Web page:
Voting

I agree that an explicit Web form would be much more effective than input gathered via email. Email is fine for discussion and to air the issues, but (especially on hot-button issues) is quite skewed towards the people who have the time for endless discussions and who get passionate about everything.

I also agree that a popular vote is not a good way to make the final decisions on important issues that affect the entire community. As (I think) Hal pointed out, too many people vote with only limited information or insight, or without carefully considering the issues. The information gathered from the community using Web forms can be weighed carefully by a neutral and representative advisory board — or in some cases, the Foundation board — in making overall decisions.

—Vikram

// Vikram S. Adve
// Professor, Department of Computer Science
// University of Illinois at Urbana-Champaign
// vadve@illinois.edu
// http://llvm.org

I proposed on the git hub move thread that a more organized method of gathering feedback be used. A short form that gather important information about who the person is, how they contribute to the LLVM project, how they use it, and how a github move impacts them. We would of course ask if they support the move and why/why not.

The problem with the mailing list is that the ones with strong opinions can really overrun the people who don’t have time or aren’t as comfortable expressing their views against those who strong opinions. It is also extremely high traffic, lots of responses inlined.. it can easily get muddled.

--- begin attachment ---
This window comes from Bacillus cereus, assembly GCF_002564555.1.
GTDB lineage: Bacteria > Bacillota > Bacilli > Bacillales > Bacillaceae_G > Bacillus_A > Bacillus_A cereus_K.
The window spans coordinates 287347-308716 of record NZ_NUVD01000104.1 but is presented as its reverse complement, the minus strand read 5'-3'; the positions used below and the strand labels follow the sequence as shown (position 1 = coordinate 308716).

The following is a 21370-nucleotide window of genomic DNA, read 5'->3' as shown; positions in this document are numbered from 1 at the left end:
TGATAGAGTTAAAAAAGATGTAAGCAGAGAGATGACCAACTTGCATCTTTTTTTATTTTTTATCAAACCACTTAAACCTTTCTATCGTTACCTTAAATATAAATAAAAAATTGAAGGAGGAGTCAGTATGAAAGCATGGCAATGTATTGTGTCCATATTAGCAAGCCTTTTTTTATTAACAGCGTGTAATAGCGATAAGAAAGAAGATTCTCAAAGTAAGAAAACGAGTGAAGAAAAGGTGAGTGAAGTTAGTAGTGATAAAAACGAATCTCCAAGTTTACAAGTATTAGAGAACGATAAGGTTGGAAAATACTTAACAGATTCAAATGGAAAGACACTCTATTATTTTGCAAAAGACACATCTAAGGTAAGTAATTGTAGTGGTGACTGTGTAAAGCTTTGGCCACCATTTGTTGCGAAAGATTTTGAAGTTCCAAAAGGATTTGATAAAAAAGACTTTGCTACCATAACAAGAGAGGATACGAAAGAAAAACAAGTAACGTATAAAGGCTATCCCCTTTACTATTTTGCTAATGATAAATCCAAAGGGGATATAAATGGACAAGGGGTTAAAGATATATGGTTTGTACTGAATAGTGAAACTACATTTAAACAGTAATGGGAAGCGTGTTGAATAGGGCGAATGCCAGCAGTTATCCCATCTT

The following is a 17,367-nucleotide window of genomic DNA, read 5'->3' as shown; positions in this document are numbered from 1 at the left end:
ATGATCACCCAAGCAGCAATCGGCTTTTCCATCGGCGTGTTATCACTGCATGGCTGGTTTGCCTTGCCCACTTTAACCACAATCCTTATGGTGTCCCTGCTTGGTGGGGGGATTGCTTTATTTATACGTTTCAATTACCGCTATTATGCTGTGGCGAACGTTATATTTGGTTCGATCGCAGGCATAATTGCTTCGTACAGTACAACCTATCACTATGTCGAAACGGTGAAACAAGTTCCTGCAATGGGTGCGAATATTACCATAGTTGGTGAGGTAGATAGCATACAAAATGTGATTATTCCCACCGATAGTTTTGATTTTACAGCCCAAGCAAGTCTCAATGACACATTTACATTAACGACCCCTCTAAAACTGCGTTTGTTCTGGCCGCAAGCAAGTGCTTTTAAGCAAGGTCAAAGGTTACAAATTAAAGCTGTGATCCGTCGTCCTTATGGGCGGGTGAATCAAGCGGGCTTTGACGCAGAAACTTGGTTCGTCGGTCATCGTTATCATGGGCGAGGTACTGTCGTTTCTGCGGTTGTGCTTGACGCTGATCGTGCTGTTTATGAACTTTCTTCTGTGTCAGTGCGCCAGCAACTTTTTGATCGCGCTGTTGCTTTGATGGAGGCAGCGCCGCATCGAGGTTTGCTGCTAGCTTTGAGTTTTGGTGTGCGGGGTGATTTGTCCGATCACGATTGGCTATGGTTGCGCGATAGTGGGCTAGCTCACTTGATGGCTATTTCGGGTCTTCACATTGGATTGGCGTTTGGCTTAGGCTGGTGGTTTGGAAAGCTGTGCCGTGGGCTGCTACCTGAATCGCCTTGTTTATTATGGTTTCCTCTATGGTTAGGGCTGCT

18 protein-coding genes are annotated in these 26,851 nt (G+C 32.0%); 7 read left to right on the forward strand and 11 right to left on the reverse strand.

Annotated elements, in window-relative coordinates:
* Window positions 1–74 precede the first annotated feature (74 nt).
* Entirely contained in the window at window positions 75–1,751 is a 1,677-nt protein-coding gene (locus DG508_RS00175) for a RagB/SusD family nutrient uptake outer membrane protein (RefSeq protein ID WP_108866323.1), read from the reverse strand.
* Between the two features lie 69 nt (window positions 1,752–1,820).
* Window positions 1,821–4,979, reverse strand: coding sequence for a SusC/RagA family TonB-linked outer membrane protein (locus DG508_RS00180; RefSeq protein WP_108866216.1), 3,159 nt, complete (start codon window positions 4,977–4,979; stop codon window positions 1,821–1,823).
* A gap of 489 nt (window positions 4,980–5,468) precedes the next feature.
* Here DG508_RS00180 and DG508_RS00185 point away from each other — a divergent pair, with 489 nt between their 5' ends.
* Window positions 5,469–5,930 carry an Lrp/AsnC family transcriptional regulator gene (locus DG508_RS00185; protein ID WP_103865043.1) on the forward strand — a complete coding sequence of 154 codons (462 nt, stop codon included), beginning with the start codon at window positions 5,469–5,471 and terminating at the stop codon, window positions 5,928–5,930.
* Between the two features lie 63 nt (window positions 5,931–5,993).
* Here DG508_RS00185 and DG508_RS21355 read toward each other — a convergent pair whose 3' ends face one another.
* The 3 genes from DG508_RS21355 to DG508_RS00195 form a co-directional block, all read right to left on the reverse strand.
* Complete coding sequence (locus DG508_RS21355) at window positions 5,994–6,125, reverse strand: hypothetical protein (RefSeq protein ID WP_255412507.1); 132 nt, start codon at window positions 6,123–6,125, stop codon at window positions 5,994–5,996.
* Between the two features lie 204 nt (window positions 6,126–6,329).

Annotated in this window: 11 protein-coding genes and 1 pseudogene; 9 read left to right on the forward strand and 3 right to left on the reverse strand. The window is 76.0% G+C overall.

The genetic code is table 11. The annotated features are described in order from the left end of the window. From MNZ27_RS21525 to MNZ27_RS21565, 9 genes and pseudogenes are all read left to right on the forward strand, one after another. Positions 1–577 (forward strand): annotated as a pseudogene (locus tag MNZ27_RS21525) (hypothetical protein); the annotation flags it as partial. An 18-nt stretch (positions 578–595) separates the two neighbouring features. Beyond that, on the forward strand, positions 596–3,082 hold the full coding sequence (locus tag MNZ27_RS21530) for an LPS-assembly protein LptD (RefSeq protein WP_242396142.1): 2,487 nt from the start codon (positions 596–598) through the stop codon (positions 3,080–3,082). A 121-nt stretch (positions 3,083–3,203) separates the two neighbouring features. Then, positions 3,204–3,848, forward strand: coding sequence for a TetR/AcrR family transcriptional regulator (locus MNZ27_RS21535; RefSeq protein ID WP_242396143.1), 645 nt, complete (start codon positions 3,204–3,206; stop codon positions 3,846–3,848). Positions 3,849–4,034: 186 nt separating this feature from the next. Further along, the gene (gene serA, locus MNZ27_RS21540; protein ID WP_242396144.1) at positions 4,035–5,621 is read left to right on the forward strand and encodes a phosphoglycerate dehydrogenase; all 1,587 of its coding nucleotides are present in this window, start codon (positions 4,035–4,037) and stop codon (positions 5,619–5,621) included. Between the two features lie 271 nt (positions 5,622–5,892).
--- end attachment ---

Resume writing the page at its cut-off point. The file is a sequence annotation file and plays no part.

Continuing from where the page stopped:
By using an organized form to gather feedback, you get an idea of who is in favor (or not) and exactly why. You also learn a bit about the person who is voicing their opinion and how big of an impact it has on the LLVM project. I also suggest a well communicated timeline for gathering information and decisions.

I think the LLVM Foundation can create an advisory board with people(board members and not) who are interested in helping determine the end results. This is exactly the sort of area the LLVM Foundation should be helping with as its very administrative and we already pay for and oversee the infrastructure. It also was created to be a neutral role in the community. Obviously the goal is to find the solution that is best for the LLVM project.

I don’t personally like the idea of a popular vote as its extremely difficult to decide who has “voting” rights and to keep that sort of system up to date. I also don’t think popular is the only metric in the equation. Lets picture a scenario where 2 large companies who contribute to LLVM are on opposite sides.. but the one pro git-hub wins because of a purely popular vote. So that large company forks LLVM. I don’t think thats what would be best for our community.

-Tanya

-—Vikram

// Vikram S. Adve
// Professor, Department of Computer Science
// University of Illinois at Urbana-Champaign
// vadve@illinois.edu
// http://llvm.org